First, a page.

Finally, in early 2009, work started on the engine to correct two burned valves. Finding “cancer” in one cylinder bore lead to a complete rebuild, a little work on intake and exhaust ports, and balancing to improve airflow and efficiency, in addition to helping the engine run smoother. All three carbs were rebuilt and the 10.5-to- 1 compression ratio was retained via new flat-top pistons. Hardened valve seats were installed to satisfy the suspicion that unleaded gas will cause problems. The Pertronix Breakerless Ignition System and coil were used.
The Transmission was rebuilt by Levrett Transmission and installed at home. The 3 U-joints were replaced before reinstalling the driveline. The front suspension bushings are unique on this air-suspension car, and exhaustive searching failed to locate any replacements. So, drawings were made from ones good enough to measure, and the bushings were made the old fashioned way – on a lathe, one at a time, by a talented neighbor. All ball joints were replaced, as well as all steering linkage wear parts. All brake hoses and brake shoes were next, along with rebuilding the vacuum-assist power brake unit and wheel cylinders.
The original air suspension had done its best, but it was time for it to retire, so a newer version of air suspension was researched, and purchased. The components came from Air Tech, also referred to as Air Ride Technologies until the recent name change. They did not have a bolt-on kit for this car, so the brackets had to be engineered. In addition, a system was added that incorporates sensors at each wheel so the ride height will adjust as needed to maintain level. Again, locations had to be determined, and sensors, linkage, and wiring harnesses had to be mounted – no instructions for this specific car. A pre-packaged control unit was available, but it wouldn’t fit where it needed to go, so individual components were purchased and mounted on a board such that any component could be removed as necessary – no need to pull the whole board out.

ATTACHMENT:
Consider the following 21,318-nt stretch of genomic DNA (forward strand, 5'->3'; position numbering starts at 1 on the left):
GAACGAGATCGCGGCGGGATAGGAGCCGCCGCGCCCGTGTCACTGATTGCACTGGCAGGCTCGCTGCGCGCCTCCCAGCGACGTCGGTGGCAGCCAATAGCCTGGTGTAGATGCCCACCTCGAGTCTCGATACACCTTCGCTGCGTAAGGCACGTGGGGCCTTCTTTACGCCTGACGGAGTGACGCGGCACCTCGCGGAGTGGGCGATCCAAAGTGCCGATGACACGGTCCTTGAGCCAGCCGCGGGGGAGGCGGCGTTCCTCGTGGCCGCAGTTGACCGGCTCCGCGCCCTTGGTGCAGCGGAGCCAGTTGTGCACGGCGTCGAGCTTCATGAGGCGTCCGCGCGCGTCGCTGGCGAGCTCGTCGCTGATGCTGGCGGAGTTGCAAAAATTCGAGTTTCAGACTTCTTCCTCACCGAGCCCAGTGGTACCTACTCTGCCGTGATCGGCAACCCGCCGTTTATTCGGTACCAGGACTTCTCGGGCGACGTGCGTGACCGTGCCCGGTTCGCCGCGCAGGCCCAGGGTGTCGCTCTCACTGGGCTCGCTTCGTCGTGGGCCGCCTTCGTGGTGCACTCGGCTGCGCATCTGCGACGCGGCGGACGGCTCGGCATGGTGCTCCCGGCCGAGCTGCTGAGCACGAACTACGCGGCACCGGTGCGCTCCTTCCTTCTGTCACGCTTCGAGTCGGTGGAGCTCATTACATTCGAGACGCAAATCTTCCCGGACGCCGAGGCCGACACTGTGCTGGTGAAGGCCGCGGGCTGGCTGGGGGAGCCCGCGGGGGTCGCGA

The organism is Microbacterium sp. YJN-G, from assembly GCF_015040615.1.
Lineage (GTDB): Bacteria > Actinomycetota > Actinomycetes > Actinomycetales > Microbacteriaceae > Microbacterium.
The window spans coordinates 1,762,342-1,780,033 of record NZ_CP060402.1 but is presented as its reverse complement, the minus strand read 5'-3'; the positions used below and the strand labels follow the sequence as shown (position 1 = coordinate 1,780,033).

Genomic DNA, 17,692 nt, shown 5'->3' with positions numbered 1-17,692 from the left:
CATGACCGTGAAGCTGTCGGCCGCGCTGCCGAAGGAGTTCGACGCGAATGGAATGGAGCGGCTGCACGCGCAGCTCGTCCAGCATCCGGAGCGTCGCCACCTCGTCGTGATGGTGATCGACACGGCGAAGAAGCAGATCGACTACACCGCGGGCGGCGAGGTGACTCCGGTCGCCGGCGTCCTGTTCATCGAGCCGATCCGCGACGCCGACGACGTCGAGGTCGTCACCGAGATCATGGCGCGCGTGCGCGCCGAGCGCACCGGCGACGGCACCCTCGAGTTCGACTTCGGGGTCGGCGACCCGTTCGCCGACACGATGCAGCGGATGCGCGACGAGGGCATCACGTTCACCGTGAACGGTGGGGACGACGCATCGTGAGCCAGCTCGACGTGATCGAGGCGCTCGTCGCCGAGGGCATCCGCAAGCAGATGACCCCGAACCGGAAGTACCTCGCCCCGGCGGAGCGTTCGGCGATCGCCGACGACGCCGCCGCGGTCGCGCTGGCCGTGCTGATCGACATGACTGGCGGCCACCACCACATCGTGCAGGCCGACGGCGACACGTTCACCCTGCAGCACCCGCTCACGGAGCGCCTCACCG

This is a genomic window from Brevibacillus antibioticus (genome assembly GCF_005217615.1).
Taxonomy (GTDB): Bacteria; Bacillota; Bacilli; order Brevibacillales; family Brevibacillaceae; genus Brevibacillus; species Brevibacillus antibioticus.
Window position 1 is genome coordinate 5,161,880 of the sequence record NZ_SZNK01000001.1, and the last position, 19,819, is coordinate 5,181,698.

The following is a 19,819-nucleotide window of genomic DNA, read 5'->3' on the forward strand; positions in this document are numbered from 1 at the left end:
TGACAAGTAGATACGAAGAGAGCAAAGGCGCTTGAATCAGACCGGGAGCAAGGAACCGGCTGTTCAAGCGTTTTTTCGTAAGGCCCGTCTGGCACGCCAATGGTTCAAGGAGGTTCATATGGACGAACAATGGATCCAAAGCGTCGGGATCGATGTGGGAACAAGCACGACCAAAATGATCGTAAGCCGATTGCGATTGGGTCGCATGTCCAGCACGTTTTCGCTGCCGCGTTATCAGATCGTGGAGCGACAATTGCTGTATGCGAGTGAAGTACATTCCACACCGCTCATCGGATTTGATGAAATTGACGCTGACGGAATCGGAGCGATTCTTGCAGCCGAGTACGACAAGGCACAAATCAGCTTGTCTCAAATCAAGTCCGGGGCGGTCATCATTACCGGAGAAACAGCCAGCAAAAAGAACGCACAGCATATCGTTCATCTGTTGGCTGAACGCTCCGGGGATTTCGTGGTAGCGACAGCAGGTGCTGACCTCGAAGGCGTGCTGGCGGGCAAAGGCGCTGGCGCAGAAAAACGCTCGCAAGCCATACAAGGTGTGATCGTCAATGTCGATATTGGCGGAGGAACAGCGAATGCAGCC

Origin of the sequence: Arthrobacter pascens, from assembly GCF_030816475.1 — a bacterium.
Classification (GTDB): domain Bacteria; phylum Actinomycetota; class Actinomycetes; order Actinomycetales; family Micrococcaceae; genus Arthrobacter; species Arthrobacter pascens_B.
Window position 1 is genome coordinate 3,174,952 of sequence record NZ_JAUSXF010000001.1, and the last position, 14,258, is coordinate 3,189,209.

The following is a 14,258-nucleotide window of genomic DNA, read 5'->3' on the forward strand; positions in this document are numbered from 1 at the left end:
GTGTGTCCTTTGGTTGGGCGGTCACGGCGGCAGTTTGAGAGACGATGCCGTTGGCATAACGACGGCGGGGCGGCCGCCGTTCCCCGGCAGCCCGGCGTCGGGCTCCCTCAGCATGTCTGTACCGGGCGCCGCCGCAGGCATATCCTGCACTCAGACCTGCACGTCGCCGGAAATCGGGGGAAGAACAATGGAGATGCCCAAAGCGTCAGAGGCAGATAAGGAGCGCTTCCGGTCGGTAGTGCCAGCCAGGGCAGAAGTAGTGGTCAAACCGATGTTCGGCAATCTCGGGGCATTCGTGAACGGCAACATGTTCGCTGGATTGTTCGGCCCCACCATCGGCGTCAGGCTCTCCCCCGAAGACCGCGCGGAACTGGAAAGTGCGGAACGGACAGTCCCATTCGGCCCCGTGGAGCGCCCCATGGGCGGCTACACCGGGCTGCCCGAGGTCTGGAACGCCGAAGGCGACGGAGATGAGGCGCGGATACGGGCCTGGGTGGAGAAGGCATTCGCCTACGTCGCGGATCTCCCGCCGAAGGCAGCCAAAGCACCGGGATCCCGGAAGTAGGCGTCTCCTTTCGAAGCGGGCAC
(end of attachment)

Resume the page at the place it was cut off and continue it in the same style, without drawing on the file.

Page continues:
After the better part of one year to complete the above projects, it was time to get the car to B & T Custom Rod & Restoration for body work, painting, and some refreshing of the upholstery. They also sent some of the chrome pieces over to ABC Plating to be redone.
The paint was completely removed, using chemical stripper, by hand. Body work consisted of repairing several “boo-boo’s” caused by hard things jumping out in front (and behind) the car while still in the possession of the family who owned the car since new. In addition, there was one small rusted-out area that was removed and new metal was put in. There was a small amount of metal work done to make some gaps more like they should be, and small areas were addressed where the factory seams were less than well done.
Next came the primer, then base/clear paint application, with lots of hand sanding and block sanding between coats. The original “Calypso Green” main color was used. Then the seats were redone and new carpet and headliner were installed. The original door panels and padded dash were retained. The last step was B & T reassembling all the various parts, both interior and exterior. Prior to getting the stainless pieces back on (they were polished at home, then brought to B & T), and putting on the various chrome pieces, there was some concern about whether this color was a good choice. With the trim back on, the concerns seemed to go away.
At the car’s third show and shine, it won the “Best Of Show” award at Hobey’s Casino. That was quite an honor. We felt fortunate to have the car before that. We can now also say we’re proud to have it.
P.S. The car has won 24 awards to this point; Best of Show, Best Restored 50's, Best Interior, Popular Vote, and others. Comments of "Outstanding", Beautiful" and "Stunning" are heard at most shows. Many of the awards are from shows associated with "Hot August Nights" in Reno, Nevada, one of the biggest classic car events in the country.
Mike & Sue Miller